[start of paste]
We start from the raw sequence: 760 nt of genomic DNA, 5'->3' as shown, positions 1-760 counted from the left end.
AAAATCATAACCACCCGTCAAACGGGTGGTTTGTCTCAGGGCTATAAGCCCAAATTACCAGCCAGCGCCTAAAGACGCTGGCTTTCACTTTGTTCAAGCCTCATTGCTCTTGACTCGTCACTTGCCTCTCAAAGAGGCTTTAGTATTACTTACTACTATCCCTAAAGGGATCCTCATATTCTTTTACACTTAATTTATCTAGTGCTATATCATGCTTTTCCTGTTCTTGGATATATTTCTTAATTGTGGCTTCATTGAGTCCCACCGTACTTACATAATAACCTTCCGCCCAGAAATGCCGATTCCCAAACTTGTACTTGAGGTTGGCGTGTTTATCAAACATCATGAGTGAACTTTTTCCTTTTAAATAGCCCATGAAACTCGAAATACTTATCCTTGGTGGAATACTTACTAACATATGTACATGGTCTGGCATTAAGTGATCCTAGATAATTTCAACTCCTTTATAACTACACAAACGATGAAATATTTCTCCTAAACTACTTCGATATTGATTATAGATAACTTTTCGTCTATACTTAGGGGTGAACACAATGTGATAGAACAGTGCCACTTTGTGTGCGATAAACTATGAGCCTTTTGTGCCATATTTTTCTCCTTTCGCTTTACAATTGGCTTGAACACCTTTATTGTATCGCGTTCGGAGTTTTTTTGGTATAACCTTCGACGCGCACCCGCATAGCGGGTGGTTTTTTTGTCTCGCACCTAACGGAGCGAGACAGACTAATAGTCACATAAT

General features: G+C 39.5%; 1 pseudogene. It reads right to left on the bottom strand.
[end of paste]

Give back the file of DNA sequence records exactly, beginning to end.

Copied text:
We start from the raw sequence: 760 nt of genomic DNA, 5'->3' as shown, positions 1-760 counted from the left end.
AAAATCATAACCACCCGTCAAACGGGTGGTTTGTCTCAGGGCTATAAGCCCAAATTACCAGCCAGCGCCTAAAGACGCTGGCTTTCACTTTGTTCAAGCCTCATTGCTCTTGACTCGTCACTTGCCTCTCAAAGAGGCTTTAGTATTACTTACTACTATCCCTAAAGGGATCCTCATATTCTTTTACACTTAATTTATCTAGTGCTATATCATGCTTTTCCTGTTCTTGGATATATTTCTTAATTGTGGCTTCATTGAGTCCCACCGTACTTACATAATAACCTTCCGCCCAGAAATGCCGATTCCCAAACTTGTACTTGAGGTTGGCGTGTTTATCAAACATCATGAGTGAACTTTTTCCTTTTAAATAGCCCATGAAACTCGAAATACTTATCCTTGGTGGAATACTTACTAACATATGTACATGGTCTGGCATTAAGTGATCCTAGATAATTTCAACTCCTTTATAACTACACAAACGATGAAATATTTCTCCTAAACTACTTCGATATTGATTATAGATAACTTTTCGTCTATACTTAGGGGTGAACACAATGTGATAGAACAGTGCCACTTTGTGTGCGATAAACTATGAGCCTTTTGTGCCATATTTTTCTCCTTTCGCTTTACAATTGGCTTGAACACCTTTATTGTATCGCGTTCGGAGTTTTTTTGGTATAACCTTCGACGCGCACCCGCATAGCGGGTGGTTTTTTTGTCTCGCACCTAACGGAGCGAGACAGACTAATAGTCACATAAT

General features: G+C 39.5%; 1 pseudogene. It reads right to left on the bottom strand.